They saw the moon being split and the tradition is so well preserved that it is mutawatir (i.e. so well preserved according to 'hadith science' that it is undeniable fact only fractionally less reliable than the Quran itself).
Both of these events however stem from a desire to offer an "occasion of revelation" to a passage of the Quran that would be ambiguous without it, which just so happens to be the same kind of passage that you are putting your faith into.
I'm not putting my faith into any hadith. I'm trusting the plurality of historic accounts of the time. How historians came to their conclusions is their business.
The onus for demonstrating why we should believe them, so far your argument has been "because it is the historical consensus" despite the fact I've proved this to be completely false by referring to numerous pieces actual scholarship on the issue and you have made no attempt to support your position.
Let's assume they did exist for the sake of discussion though:
1. They existed in a context that is significantly different form the one described in Islamic theology which has obviously stripped much of the real historical context away (for example Roman/Persian presence in the region and it's connection to tribal and sectarian warfare). Agreed?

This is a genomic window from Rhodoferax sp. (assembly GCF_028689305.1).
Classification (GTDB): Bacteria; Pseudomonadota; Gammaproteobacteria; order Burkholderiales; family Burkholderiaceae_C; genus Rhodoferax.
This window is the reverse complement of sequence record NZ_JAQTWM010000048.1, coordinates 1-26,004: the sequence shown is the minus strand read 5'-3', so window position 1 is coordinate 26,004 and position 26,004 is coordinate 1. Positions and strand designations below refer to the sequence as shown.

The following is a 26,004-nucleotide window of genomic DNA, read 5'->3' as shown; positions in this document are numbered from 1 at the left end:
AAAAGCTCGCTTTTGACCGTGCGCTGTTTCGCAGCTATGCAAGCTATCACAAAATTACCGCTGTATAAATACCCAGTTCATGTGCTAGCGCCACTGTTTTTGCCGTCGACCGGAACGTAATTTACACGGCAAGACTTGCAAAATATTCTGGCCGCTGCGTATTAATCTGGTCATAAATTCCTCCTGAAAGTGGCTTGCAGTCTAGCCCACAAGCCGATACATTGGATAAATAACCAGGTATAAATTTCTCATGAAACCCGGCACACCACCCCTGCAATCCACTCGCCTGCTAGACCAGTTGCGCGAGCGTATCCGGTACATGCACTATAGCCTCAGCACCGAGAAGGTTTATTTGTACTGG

2. The theological narrative clearly contains numerous Biblical tropes, miracles and fabrications and thus should be treated with great scepticism. Agreed?
3. There are almost no tribes in history that we can track throughout their decline and/or assimilation. Almost all of these tribes assimilated into other groups and were not eradicated. Agreed?
But I explained all this before:
To add to that, their eradication is a trope. Like what happens to most groups, the rest got assimilated into other groups.
If you want to bring into question the record agreed upon by the vast majority of historians, you need to argue with them. For me to give you the answers you're demanding of me would require me to launch into a university-level deep dive and spend the rest of my life trying to verify or disprove that which is generally accepted.
You have yet to offer any historically-based alternative to the accepted narrative. Give me just one peer reviewed paper (and by that I mean peers not all named Mohamed and Ahmed) who give a different version of events.
And while you're at it, you still haven't said what you believe. I don't expect you to, so until you do, we're done.